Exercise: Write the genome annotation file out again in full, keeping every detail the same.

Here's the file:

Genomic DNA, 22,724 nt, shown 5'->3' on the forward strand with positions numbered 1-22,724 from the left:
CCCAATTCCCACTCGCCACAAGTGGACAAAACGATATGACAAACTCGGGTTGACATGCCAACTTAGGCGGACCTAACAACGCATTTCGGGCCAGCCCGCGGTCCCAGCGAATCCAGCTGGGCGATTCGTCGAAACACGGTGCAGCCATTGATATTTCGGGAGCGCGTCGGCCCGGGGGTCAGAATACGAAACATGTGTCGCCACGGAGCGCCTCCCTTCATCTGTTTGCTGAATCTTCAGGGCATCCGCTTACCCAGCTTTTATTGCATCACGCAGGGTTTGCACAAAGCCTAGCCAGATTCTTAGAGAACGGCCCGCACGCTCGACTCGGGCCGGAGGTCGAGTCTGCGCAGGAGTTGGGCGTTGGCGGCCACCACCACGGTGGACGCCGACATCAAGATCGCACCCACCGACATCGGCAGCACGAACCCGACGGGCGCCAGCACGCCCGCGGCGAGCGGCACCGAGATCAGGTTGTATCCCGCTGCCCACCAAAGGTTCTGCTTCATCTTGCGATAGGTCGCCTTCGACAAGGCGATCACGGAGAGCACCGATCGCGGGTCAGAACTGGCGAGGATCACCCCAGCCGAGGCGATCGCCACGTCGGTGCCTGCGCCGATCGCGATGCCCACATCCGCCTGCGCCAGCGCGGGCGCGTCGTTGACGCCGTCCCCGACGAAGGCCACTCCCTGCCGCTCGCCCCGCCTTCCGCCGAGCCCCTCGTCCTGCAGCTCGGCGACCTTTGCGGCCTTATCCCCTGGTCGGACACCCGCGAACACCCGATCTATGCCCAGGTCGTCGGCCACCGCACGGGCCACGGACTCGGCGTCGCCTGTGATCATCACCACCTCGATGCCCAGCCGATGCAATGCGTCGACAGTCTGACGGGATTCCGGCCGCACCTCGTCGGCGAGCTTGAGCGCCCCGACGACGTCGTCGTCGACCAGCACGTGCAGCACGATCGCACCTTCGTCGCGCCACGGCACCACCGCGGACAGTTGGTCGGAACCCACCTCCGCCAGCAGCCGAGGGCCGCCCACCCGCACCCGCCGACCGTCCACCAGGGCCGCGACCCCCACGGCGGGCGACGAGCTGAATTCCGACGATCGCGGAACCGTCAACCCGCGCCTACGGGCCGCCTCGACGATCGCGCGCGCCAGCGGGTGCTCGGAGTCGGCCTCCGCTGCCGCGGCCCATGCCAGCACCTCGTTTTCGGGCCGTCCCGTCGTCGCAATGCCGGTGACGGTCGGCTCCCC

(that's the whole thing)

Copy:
Genomic DNA, 22,724 nt, shown 5'->3' on the forward strand with positions numbered 1-22,724 from the left:
CCCAATTCCCACTCGCCACAAGTGGACAAAACGATATGACAAACTCGGGTTGACATGCCAACTTAGGCGGACCTAACAACGCATTTCGGGCCAGCCCGCGGTCCCAGCGAATCCAGCTGGGCGATTCGTCGAAACACGGTGCAGCCATTGATATTTCGGGAGCGCGTCGGCCCGGGGGTCAGAATACGAAACATGTGTCGCCACGGAGCGCCTCCCTTCATCTGTTTGCTGAATCTTCAGGGCATCCGCTTACCCAGCTTTTATTGCATCACGCAGGGTTTGCACAAAGCCTAGCCAGATTCTTAGAGAACGGCCCGCACGCTCGACTCGGGCCGGAGGTCGAGTCTGCGCAGGAGTTGGGCGTTGGCGGCCACCACCACGGTGGACGCCGACATCAAGATCGCACCCACCGACATCGGCAGCACGAACCCGACGGGCGCCAGCACGCCCGCGGCGAGCGGCACCGAGATCAGGTTGTATCCCGCTGCCCACCAAAGGTTCTGCTTCATCTTGCGATAGGTCGCCTTCGACAAGGCGATCACGGAGAGCACCGATCGCGGGTCAGAACTGGCGAGGATCACCCCAGCCGAGGCGATCGCCACGTCGGTGCCTGCGCCGATCGCGATGCCCACATCCGCCTGCGCCAGCGCGGGCGCGTCGTTGACGCCGTCCCCGACGAAGGCCACTCCCTGCCGCTCGCCCCGCCTTCCGCCGAGCCCCTCGTCCTGCAGCTCGGCGACCTTTGCGGCCTTATCCCCTGGTCGGACACCCGCGAACACCCGATCTATGCCCAGGTCGTCGGCCACCGCACGGGCCACGGACTCGGCGTCGCCTGTGATCATCACCACCTCGATGCCCAGCCGATGCAATGCGTCGACAGTCTGACGGGATTCCGGCCGCACCTCGTCGGCGAGCTTGAGCGCCCCGACGACGTCGTCGTCGACCAGCACGTGCAGCACGATCGCACCTTCGTCGCGCCACGGCACCACCGCGGACAGTTGGTCGGAACCCACCTCCGCCAGCAGCCGAGGGCCGCCCACCCGCACCCGCCGACCGTCCACCAGGGCCGCGACCCCCACGGCGGGCGACGAGCTGAATTCCGACGATCGCGGAACCGTCAACCCGCGCCTACGGGCCGCCTCGACGATCGCGCGCGCCAGCGGGTGCTCGGAGTCGGCCTCCGCTGCCGCGGCCCATGCCAGCACCTCGTTTTCGGGCCGTCCCGTCGTCGCAATGCCGGTGACGGTCGGCTCCCC